In primary election campaigns, the fighting is often vicious because the differences are so small.
That helps to explain why, despite so many more urgent foreign and domestic issues on the table in the Democratic presidential primaries, so much attention has been riveted lately on exciting distractions.
Did Sen. Barack Obama of Illinois oppose the war in Iraq from the very beginning? He proudly did.
Did Sen. Hillary Clinton of New York insult the late Rev. Martin Luther King Jr.? She proudly did not.
Yet former President Bill Clinton suddenly found his honorary "first black president" status, famously conferred on him with tongue in cheek by author Toni Morrison, in jeopardy after he ridiculed Obama's version of his early Iraq war opposition as a "fairy tale."
And his wife has come under fire from some black leaders for saying in a televised interview: "Dr. King's dream began to be realized when President Lyndon Johnson passed the Civil Rights Act of 1964. … It took a president to get it done."
Actually, if anyone should feel offended by that remark, it is Republicans. Sen. Clinton could have showed a little love for Senate Republican Leader Everett Dirksen of Illinois, who rounded up enough Republican votes to offset strong opposition from Johnson's fellow southern Democrats.
But facts often are not as important as feelings in neck-and-neck political races. The offense matters more than actual fault in the racial "gotcha" game. Political correctness? Sure. The important thing to remember about political correctness is that politicians invented it. As an icon of black aspirations poses a serious challenge to an icon of women's aspirations, liberal PC has come back to bite liberals.
That became apparent when South Carolina's most powerful and influential black politician, U. S. House Majority Whip James Clyburn, said he was so "bothered" by the Clintons' remarks that he was reconsidering his earlier decision to avoid endorsing any candidate before the state's Democratic primary on Saturday, Jan. 26.
That's serious. Clyburn's coveted endorsement carries a lot of weight in South Carolina, where blacks make up about half of the votes in the South's first Democratic primary. Polls showed Clinton falling behind Obama in South Carolina and among black voters nationally. For example, he beats her by almost two-to-one in a new ABC News-Washington Post poll of black voters nationwide. Most threatening to the Clintons is the notion that Clyburn, amid a rising tide of black support for Obama, could be reaching for an excuse to endorse Obama, or at least to distance himself from the Clintons.
How quickly times change. Only a month earlier Clinton was so far ahead of Obama among African Americans that some people still were asking whether Obama was "black enough" for black voters. Even before Obama won the caucuses in overwhelmingly white Iowa, black loyalty to the honorary "first black president" was turning toward the increasingly tangible possibility of a real one.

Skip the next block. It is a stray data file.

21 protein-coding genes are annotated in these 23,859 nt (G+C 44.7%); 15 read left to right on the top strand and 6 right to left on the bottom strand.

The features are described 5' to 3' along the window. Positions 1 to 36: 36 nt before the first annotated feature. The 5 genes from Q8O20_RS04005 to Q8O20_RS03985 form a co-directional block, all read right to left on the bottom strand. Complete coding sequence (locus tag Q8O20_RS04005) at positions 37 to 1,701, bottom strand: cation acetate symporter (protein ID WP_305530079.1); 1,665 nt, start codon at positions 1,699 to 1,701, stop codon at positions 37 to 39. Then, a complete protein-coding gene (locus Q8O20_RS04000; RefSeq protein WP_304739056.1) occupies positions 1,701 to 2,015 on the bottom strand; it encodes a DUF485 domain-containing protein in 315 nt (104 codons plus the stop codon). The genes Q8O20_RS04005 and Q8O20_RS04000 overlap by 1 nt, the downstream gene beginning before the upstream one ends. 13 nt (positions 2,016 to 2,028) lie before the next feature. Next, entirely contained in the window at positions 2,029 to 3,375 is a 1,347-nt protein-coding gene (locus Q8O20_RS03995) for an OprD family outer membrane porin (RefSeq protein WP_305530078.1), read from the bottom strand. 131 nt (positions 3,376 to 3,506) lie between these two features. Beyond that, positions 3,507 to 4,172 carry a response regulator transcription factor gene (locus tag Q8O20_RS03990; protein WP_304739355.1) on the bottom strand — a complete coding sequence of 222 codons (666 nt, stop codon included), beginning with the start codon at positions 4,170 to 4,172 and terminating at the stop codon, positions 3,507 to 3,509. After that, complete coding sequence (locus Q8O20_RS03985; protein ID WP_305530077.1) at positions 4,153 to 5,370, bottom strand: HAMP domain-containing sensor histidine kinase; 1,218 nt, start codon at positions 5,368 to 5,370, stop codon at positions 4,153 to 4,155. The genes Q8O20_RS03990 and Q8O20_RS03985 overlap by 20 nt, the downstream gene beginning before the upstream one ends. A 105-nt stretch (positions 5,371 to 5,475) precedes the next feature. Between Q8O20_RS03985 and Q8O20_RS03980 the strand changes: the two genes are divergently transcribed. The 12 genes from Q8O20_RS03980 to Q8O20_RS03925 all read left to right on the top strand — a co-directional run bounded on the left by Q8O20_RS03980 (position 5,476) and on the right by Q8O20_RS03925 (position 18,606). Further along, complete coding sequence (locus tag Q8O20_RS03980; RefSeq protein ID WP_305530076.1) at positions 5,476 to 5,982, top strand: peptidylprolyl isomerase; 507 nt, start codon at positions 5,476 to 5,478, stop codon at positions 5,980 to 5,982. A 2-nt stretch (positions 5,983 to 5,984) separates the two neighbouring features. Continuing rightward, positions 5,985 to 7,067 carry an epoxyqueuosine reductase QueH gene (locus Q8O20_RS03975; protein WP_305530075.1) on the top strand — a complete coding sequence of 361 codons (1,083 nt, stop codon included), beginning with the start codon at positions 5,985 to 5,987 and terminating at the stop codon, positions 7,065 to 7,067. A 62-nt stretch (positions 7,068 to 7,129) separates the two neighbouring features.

But as more voters saw Obama as a candidate worth fighting for, others saw him as increasingly worth fighting against.
To their credit, Obama, Clinton and their fellow front-runner former Sen. John Edwards of North Carolina, mostly have complimented each other and called for an end to the recent racially tinged fuss. But some of their supporters carry on the sniping, firing out in ways that sometimes ricochet back to embarrass the very candidates whom they support.
For example, Gloria Steinem, another Clinton supporter, ironically played the guilt card in a New York Times essay on the day of the New Hampshire primary. She declared that a black woman who had Obama's stellar qualifications and African-sounding name would not have a prayer of gaining frontrunner status. You know things are getting vicious on the left when a pioneer of modern feminism stigmatizes Obama as someone who benefited unfairly from gender preferences. Can't we all get along?
The fighting is vicious because Obama and Clinton are so politically alike. Democratic voters who are still undecided after the bazillions of speeches and debates that have been held so far face an embarrassment of riches. In Clinton, Obama and Edwards, they have three attractive choices who speak the right Democrat-speak on the issues and show roughly same amount of pluses and minuses in terms of electability.
Republicans, by contrast, struggle to regain unity among their various factions. So far, GOP voters have had to choose between an array of candidates who have not energized more than a narrow segment of their party's base. Eventually, both parties will have to unify around a nominee. The best news for Republican unity then may well be found in the disunity brewing among Democrats now.